Imagine you are suspending a cube from one vertex (corner) and
allowing it to hang freely. Now imagine you are lowering it into
water until it is exactly half submerged. What shape does the
surface of the water make around the cube?
Can you work out the dimensions of the three cubes?
Imagine you have six different colours of paint. You paint a cube
using a different colour for each of the six faces. How many
different cubes can be painted using the same set of six colours?
As well as giving students an opportunity to visualise 3-D solids, this problem provokes the need for students to work systematically. Counting the winning lines in an ad hoc way will result in double-counting or missed lines, with students getting many different answers. It is only by working in a systematic way that students can convince themselves that their answer is correct. By offering a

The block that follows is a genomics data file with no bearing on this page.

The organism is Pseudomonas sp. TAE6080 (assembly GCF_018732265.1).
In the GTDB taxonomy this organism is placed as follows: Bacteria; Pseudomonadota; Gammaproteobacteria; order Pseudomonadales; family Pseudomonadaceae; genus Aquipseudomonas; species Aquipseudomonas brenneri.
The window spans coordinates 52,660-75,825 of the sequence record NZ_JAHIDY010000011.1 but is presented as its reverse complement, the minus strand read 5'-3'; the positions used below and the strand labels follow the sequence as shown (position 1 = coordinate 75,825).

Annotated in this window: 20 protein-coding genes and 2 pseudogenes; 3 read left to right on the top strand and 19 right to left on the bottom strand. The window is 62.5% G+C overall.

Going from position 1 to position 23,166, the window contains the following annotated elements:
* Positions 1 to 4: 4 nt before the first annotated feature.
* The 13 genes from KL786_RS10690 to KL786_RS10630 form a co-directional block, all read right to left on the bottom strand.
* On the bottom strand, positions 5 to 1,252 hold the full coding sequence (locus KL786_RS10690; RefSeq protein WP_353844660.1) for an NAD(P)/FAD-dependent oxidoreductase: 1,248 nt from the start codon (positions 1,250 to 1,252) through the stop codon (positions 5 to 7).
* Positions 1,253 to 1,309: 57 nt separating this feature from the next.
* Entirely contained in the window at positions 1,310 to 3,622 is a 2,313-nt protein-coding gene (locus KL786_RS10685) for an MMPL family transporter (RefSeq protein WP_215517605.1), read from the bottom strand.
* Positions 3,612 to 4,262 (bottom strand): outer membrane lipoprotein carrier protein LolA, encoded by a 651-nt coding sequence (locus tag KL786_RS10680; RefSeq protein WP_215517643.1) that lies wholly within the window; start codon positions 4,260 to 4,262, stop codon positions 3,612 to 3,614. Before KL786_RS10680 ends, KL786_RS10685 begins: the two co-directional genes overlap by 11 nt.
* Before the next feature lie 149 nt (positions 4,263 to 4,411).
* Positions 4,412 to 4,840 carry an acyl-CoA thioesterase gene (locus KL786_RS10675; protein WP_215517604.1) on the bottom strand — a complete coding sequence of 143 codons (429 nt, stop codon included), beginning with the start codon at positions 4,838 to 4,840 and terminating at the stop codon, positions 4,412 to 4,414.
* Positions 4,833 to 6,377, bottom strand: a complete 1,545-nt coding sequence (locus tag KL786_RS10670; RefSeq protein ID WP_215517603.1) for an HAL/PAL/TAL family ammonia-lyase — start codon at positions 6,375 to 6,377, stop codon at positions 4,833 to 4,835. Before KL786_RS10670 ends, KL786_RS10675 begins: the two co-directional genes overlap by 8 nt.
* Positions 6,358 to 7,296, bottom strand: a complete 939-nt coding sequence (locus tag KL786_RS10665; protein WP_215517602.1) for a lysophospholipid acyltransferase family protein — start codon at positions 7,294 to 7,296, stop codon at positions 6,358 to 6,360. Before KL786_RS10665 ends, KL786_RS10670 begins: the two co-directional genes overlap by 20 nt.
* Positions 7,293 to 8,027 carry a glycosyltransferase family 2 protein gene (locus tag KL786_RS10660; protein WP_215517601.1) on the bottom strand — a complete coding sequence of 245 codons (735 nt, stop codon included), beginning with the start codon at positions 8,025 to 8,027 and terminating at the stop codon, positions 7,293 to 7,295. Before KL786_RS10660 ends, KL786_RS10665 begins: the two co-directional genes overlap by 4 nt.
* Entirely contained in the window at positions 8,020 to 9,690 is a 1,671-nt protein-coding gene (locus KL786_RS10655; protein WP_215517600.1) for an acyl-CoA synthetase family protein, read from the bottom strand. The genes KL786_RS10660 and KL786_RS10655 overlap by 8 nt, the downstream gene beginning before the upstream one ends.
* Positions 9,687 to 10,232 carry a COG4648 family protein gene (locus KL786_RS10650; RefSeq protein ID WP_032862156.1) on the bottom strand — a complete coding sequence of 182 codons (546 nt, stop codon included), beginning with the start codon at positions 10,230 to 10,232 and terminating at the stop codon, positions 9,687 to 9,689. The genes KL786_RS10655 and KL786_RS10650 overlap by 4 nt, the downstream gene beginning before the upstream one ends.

variety of methods, we hope students will evaluate the merits of the different approaches, and recognise the power of methods which make it possible to generalise.
"If I played a game of noughts and crosses, there are eight different ways I could make a winning line. I wonder how many different ways I could make a winning line in a game of three-dimensional noughts and crosses?"
The image from the problem could be used to show one example of a winning line.
Give students time to discuss with their partners and work out their answers. While they are working, circulate and observe the different approaches that students are using, and challenge them to explain any dubious reasoning. After a while, stop the group to share their results, perhaps writing up all their answers on the board (it is likely that there will be disagreement!).